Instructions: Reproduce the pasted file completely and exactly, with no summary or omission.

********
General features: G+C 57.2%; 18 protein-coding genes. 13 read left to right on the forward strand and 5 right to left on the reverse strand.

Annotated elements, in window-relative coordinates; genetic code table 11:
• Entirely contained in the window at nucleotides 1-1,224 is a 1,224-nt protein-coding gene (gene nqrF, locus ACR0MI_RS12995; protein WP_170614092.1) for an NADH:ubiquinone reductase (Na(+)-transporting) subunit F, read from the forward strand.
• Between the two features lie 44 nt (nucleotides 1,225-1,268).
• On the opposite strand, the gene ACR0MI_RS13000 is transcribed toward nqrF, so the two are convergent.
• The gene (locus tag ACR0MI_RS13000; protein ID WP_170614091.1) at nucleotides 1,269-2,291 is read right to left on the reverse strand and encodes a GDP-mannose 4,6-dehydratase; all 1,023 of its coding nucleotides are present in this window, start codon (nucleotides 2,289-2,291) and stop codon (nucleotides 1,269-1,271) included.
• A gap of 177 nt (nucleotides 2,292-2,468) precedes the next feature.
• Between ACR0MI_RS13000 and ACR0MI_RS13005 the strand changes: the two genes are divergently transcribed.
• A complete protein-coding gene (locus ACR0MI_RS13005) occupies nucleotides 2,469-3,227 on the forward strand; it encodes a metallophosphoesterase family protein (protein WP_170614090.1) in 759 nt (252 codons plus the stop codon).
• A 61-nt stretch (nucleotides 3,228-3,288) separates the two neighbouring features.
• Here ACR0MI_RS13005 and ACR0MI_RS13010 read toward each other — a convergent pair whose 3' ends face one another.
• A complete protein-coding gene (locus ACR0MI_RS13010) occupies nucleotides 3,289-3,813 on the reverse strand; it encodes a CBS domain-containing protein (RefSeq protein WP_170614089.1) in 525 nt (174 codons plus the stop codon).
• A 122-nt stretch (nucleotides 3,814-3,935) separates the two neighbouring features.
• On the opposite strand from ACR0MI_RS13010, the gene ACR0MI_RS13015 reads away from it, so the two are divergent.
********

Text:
General features: G+C 57.2%; 18 protein-coding genes. 13 read left to right on the forward strand and 5 right to left on the reverse strand.

Annotated elements, in window-relative coordinates; genetic code table 11:
• Entirely contained in the window at nucleotides 1-1,224 is a 1,224-nt protein-coding gene (gene nqrF, locus ACR0MI_RS12995; protein WP_170614092.1) for an NADH:ubiquinone reductase (Na(+)-transporting) subunit F, read from the forward strand.
• Between the two features lie 44 nt (nucleotides 1,225-1,268).
• On the opposite strand, the gene ACR0MI_RS13000 is transcribed toward nqrF, so the two are convergent.
• The gene (locus tag ACR0MI_RS13000; protein ID WP_170614091.1) at nucleotides 1,269-2,291 is read right to left on the reverse strand and encodes a GDP-mannose 4,6-dehydratase; all 1,023 of its coding nucleotides are present in this window, start codon (nucleotides 2,289-2,291) and stop codon (nucleotides 1,269-1,271) included.
• A gap of 177 nt (nucleotides 2,292-2,468) precedes the next feature.
• Between ACR0MI_RS13000 and ACR0MI_RS13005 the strand changes: the two genes are divergently transcribed.
• A complete protein-coding gene (locus ACR0MI_RS13005) occupies nucleotides 2,469-3,227 on the forward strand; it encodes a metallophosphoesterase family protein (protein WP_170614090.1) in 759 nt (252 codons plus the stop codon).
• A 61-nt stretch (nucleotides 3,228-3,288) separates the two neighbouring features.
• Here ACR0MI_RS13005 and ACR0MI_RS13010 read toward each other — a convergent pair whose 3' ends face one another.
• A complete protein-coding gene (locus ACR0MI_RS13010) occupies nucleotides 3,289-3,813 on the reverse strand; it encodes a CBS domain-containing protein (RefSeq protein WP_170614089.1) in 525 nt (174 codons plus the stop codon).
• A 122-nt stretch (nucleotides 3,814-3,935) separates the two neighbouring features.
• On the opposite strand from ACR0MI_RS13010, the gene ACR0MI_RS13015 reads away from it, so the two are divergent.